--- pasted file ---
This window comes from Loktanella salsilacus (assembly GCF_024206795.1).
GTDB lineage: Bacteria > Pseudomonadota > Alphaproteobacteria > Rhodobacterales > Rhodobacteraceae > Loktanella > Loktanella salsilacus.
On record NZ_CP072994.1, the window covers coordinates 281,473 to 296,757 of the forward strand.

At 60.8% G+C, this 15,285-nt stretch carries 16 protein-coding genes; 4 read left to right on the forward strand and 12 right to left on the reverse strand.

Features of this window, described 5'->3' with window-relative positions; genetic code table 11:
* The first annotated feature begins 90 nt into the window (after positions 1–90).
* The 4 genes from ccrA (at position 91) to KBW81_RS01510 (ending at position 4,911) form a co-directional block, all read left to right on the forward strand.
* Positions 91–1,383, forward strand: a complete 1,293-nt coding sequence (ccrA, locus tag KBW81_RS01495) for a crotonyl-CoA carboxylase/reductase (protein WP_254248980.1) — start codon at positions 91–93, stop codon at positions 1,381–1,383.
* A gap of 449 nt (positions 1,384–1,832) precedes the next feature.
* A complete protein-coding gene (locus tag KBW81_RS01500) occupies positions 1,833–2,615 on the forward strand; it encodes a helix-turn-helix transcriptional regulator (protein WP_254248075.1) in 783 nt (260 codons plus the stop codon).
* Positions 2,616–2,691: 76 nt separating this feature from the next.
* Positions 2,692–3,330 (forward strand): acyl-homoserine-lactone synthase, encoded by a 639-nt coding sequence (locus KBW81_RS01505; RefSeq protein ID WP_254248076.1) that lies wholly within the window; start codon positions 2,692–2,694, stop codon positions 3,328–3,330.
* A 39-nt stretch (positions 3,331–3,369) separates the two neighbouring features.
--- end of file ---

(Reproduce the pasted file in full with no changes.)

This window comes from Loktanella salsilacus (assembly GCF_024206795.1).
GTDB lineage: Bacteria > Pseudomonadota > Alphaproteobacteria > Rhodobacterales > Rhodobacteraceae > Loktanella > Loktanella salsilacus.
On record NZ_CP072994.1, the window covers coordinates 281,473 to 296,757 of the forward strand.

At 60.8% G+C, this 15,285-nt stretch carries 16 protein-coding genes; 4 read left to right on the forward strand and 12 right to left on the reverse strand.

Features of this window, described 5'->3' with window-relative positions; genetic code table 11:
* The first annotated feature begins 90 nt into the window (after positions 1–90).
* The 4 genes from ccrA (at position 91) to KBW81_RS01510 (ending at position 4,911) form a co-directional block, all read left to right on the forward strand.
* Positions 91–1,383, forward strand: a complete 1,293-nt coding sequence (ccrA, locus tag KBW81_RS01495) for a crotonyl-CoA carboxylase/reductase (protein WP_254248980.1) — start codon at positions 91–93, stop codon at positions 1,381–1,383.
* A gap of 449 nt (positions 1,384–1,832) precedes the next feature.
* A complete protein-coding gene (locus tag KBW81_RS01500) occupies positions 1,833–2,615 on the forward strand; it encodes a helix-turn-helix transcriptional regulator (protein WP_254248075.1) in 783 nt (260 codons plus the stop codon).
* Positions 2,616–2,691: 76 nt separating this feature from the next.
* Positions 2,692–3,330 (forward strand): acyl-homoserine-lactone synthase, encoded by a 639-nt coding sequence (locus KBW81_RS01505; RefSeq protein ID WP_254248076.1) that lies wholly within the window; start codon positions 2,692–2,694, stop codon positions 3,328–3,330.
* A 39-nt stretch (positions 3,331–3,369) separates the two neighbouring features.